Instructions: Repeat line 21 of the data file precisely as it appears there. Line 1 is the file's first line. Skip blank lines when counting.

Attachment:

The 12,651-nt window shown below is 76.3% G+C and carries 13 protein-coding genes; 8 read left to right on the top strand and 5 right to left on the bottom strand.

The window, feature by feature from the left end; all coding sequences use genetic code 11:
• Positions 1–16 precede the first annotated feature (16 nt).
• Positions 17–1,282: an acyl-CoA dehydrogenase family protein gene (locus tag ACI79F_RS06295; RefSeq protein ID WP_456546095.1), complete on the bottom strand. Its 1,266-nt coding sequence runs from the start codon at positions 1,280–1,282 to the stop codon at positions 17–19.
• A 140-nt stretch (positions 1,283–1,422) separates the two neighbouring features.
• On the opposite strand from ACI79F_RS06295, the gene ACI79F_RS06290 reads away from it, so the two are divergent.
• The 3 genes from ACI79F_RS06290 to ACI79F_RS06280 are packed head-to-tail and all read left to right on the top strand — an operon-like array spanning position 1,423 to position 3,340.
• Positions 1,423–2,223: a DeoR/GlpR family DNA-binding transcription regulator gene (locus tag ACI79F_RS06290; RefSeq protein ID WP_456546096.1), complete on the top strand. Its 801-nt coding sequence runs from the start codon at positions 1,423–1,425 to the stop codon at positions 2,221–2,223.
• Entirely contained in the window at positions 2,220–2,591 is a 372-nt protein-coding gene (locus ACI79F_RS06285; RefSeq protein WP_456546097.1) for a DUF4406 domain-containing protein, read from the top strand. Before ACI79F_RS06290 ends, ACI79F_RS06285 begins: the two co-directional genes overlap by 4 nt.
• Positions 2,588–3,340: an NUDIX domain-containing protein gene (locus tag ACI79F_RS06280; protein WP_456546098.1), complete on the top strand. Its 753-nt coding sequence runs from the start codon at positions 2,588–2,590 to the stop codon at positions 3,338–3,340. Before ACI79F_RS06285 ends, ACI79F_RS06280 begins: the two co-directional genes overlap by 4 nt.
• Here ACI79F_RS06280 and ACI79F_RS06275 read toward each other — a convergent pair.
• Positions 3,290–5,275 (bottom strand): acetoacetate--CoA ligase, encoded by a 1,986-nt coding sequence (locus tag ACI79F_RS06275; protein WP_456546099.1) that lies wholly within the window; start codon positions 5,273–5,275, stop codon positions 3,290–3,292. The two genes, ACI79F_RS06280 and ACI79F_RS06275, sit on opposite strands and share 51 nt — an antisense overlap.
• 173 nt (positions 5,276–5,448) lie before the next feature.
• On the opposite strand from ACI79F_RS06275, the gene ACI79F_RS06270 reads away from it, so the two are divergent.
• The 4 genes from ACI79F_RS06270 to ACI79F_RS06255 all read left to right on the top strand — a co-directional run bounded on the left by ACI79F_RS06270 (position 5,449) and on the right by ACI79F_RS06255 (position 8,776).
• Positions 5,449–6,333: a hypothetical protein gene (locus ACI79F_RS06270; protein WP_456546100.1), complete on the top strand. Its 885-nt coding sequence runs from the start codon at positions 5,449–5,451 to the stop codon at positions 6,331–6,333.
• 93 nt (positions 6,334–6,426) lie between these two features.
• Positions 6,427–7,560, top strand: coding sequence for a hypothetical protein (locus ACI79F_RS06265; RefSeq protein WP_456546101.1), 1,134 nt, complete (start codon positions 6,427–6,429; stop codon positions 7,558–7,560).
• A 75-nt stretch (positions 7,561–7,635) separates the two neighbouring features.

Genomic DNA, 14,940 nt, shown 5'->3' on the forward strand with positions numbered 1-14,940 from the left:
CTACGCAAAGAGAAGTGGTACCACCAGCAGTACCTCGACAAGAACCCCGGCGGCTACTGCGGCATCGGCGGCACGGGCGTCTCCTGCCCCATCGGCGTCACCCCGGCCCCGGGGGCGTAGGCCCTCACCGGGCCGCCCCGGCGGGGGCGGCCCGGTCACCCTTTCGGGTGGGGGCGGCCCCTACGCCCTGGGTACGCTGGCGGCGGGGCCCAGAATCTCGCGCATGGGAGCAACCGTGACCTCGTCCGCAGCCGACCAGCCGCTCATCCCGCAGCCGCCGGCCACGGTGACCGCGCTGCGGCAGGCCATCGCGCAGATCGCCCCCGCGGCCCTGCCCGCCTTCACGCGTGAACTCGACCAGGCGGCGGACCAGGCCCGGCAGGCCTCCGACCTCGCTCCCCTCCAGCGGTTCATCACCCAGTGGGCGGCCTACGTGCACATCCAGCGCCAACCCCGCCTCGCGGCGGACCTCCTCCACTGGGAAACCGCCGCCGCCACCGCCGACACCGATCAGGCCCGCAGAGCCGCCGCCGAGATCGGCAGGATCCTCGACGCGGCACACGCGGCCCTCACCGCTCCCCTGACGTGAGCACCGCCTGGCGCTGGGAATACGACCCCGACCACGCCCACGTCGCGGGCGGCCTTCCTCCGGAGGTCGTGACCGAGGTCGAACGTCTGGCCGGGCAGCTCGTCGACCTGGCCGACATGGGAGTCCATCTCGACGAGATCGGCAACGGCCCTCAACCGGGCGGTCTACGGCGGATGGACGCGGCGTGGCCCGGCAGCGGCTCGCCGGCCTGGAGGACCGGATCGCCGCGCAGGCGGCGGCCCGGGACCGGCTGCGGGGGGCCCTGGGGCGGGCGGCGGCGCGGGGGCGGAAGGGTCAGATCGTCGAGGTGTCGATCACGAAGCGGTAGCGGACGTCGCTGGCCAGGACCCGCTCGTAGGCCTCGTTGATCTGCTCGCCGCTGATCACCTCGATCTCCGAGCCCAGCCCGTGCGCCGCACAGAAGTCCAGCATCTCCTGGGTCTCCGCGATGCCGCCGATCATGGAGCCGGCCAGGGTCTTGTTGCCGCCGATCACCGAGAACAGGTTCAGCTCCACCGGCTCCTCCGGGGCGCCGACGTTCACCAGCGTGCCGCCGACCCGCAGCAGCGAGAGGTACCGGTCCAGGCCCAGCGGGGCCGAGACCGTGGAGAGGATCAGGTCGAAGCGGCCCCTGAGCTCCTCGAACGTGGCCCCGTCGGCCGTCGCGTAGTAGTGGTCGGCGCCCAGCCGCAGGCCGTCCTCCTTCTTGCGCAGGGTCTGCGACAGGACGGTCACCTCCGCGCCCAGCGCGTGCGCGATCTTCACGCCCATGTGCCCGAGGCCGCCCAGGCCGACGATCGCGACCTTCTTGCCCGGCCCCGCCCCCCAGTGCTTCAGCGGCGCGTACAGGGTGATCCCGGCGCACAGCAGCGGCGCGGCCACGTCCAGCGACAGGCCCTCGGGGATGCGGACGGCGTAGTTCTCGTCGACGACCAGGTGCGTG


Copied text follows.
CTACGCAAAGAGAAGTGGTACCACCAGCAGTACCTCGACAAGAACCCCGGCGGCTACTGCGGCATCGGCGGCACGGGCGTCTCCTGCCCCATCGGCGTCACCCCGGCCCCGGGGGCGTAGGCCCTCACCGGGCCGCCCCGGCGGGGGCGGCCCGGTCACCCTTTCGGGTGGGGGCGGCCCCTACGCCCTGGGTACGCTGGCGGCGGGGCCCAGAATCTCGCGCATGGGAGCAACCGTGACCTCGTCCGCAGCCGACCAGCCGCTCATCCCGCAGCCGCCGGCCACGGTGACCGCGCTGCGGCAGGCCATCGCGCAGATCGCCCCCGCGGCCCTGCCCGCCTTCACGCGTGAACTCGACCAGGCGGCGGACCAGGCCCGGCAGGCCTCCGACCTCGCTCCCCTCCAGCGGTTCATCACCCAGTGGGCGGCCTACGTGCACATCCAGCGCCAACCCCGCCTCGCGGCGGACCTCCTCCACTGGGAAACCGCCGCCGCCACCGCCGACACCGATCAGGCCCGCAGAGCCGCCGCCGAGATCGGCAGGATCCTCGACGCGGCACACGCGGCCCTCACCGCTCCCCTGACGTGAGCACCGCCTGGCGCTGGGAATACGACCCCGACCACGCCCACGTCGCGGGCGGCCTTCCTCCGGAGGTCGTGACCGAGGTCGAACGTCTGGCCGGGCAGCTCGTCGACCTGGCCGACATGGGAGTCCATCTCGACGAGATCGGCAACGGCCCTCAACCGGGCGGTCTACGGCGGATGGACGCGGCGTGGCCCGGCAGCGGCTCGCCGGCCTGGAGGACCGGATCGCCGCGCAGGCGGCGGCCCGGGACCGGCTGCGGGGGGCCCTGGGGCGGGCGGCGGCGCGGGGGCGGAAGGGTCAGATCGTCGAGGTGTCGATCACGAAGCGGTAGCGGACGTCGCTGGCCAGGACCCGCTCGTAGGCCTCGTTGATCTGCTCGCCGCTGATCACCTCGATCTCCGAGCCCAGCCCGTGCGCCGCACAGAAGTCCAGCATCTCCTGGGTCTCCGCGATGCCGCCGATCATGGAGCCGGCCAGGGTCTTGTTGCCGCCGATCACCGAGAACAGGTTCAGCTCCACCGGCTCCTCCGGGGCGCCGACGTTCACCAGCGTGCCGCCGACCCGCAGCAGCGAGAGGTACCGGTCCAGGCCCAGCGGGGCCGAGACCGTGGAGAGGATCAGGTCGAAGCGGCCCCTGAGCTCCTCGAACGTGGCCCCGTCGGCCGTCGCGTAGTAGTGGTCGGCGCCCAGCCGCAGGCCGTCCTCCTTCTTGCGCAGGGTCTGCGACAGGACGGTCACCTCCGCGCCCAGCGCGTGCGCGATCTTCACGCCCATGTGCCCGAGGCCGCCCAGGCCGACGATCGCGACCTTCTTGCCCGGCCCCGCCCCCCAGTGCTTCAGCGGCGCGTACAGGGTGATCCCGGCGCACAGCAGCGGCGCGGCCACGTCCAGCGACAGGCCCTCGGGGATGCGGACGGCGTAGTTCTCGTCGACGACCAGGTGCGTG